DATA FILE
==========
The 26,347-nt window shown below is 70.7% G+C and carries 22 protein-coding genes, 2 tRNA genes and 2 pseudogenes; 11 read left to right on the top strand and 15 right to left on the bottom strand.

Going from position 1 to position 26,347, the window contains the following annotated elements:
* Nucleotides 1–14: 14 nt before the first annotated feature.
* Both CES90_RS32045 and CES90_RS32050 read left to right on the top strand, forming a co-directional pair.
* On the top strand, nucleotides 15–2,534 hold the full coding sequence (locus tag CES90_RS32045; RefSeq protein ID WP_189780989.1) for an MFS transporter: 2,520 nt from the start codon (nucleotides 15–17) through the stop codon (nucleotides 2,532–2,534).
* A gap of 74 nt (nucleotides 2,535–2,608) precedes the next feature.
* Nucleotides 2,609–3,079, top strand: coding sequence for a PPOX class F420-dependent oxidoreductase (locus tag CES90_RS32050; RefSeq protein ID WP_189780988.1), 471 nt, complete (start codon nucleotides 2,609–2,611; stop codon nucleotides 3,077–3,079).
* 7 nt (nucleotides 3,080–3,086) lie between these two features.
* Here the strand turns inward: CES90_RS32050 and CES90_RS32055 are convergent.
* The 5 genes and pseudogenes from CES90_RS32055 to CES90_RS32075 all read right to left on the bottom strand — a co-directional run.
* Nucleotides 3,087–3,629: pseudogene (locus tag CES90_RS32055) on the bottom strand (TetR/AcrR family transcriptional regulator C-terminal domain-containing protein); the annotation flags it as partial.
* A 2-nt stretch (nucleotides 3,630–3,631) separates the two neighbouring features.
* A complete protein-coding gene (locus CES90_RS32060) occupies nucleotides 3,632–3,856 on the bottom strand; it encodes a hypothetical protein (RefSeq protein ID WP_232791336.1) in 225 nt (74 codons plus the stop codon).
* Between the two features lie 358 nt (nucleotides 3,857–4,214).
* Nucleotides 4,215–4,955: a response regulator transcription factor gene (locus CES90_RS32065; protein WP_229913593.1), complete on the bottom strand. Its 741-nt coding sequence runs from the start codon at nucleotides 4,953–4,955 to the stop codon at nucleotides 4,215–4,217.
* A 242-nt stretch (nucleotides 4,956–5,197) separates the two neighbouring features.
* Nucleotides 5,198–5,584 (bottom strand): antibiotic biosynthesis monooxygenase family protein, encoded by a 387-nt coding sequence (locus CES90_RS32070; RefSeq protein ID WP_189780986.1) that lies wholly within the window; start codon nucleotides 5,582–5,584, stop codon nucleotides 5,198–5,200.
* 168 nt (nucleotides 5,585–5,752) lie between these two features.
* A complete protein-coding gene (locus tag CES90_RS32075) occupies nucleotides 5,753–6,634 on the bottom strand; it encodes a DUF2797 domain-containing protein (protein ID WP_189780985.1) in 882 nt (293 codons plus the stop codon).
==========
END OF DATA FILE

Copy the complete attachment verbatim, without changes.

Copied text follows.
The 26,347-nt window shown below is 70.7% G+C and carries 22 protein-coding genes, 2 tRNA genes and 2 pseudogenes; 11 read left to right on the top strand and 15 right to left on the bottom strand.

Going from position 1 to position 26,347, the window contains the following annotated elements:
* Nucleotides 1–14: 14 nt before the first annotated feature.
* Both CES90_RS32045 and CES90_RS32050 read left to right on the top strand, forming a co-directional pair.
* On the top strand, nucleotides 15–2,534 hold the full coding sequence (locus tag CES90_RS32045; RefSeq protein ID WP_189780989.1) for an MFS transporter: 2,520 nt from the start codon (nucleotides 15–17) through the stop codon (nucleotides 2,532–2,534).
* A gap of 74 nt (nucleotides 2,535–2,608) precedes the next feature.
* Nucleotides 2,609–3,079, top strand: coding sequence for a PPOX class F420-dependent oxidoreductase (locus tag CES90_RS32050; RefSeq protein ID WP_189780988.1), 471 nt, complete (start codon nucleotides 2,609–2,611; stop codon nucleotides 3,077–3,079).
* 7 nt (nucleotides 3,080–3,086) lie between these two features.
* Here the strand turns inward: CES90_RS32050 and CES90_RS32055 are convergent.
* The 5 genes and pseudogenes from CES90_RS32055 to CES90_RS32075 all read right to left on the bottom strand — a co-directional run.
* Nucleotides 3,087–3,629: pseudogene (locus tag CES90_RS32055) on the bottom strand (TetR/AcrR family transcriptional regulator C-terminal domain-containing protein); the annotation flags it as partial.
* A 2-nt stretch (nucleotides 3,630–3,631) separates the two neighbouring features.
* A complete protein-coding gene (locus CES90_RS32060) occupies nucleotides 3,632–3,856 on the bottom strand; it encodes a hypothetical protein (RefSeq protein ID WP_232791336.1) in 225 nt (74 codons plus the stop codon).
* Between the two features lie 358 nt (nucleotides 3,857–4,214).
* Nucleotides 4,215–4,955: a response regulator transcription factor gene (locus CES90_RS32065; protein WP_229913593.1), complete on the bottom strand. Its 741-nt coding sequence runs from the start codon at nucleotides 4,953–4,955 to the stop codon at nucleotides 4,215–4,217.
* A 242-nt stretch (nucleotides 4,956–5,197) separates the two neighbouring features.
* Nucleotides 5,198–5,584 (bottom strand): antibiotic biosynthesis monooxygenase family protein, encoded by a 387-nt coding sequence (locus CES90_RS32070; RefSeq protein ID WP_189780986.1) that lies wholly within the window; start codon nucleotides 5,582–5,584, stop codon nucleotides 5,198–5,200.
* 168 nt (nucleotides 5,585–5,752) lie between these two features.
* A complete protein-coding gene (locus tag CES90_RS32075) occupies nucleotides 5,753–6,634 on the bottom strand; it encodes a DUF2797 domain-containing protein (protein ID WP_189780985.1) in 882 nt (293 codons plus the stop codon).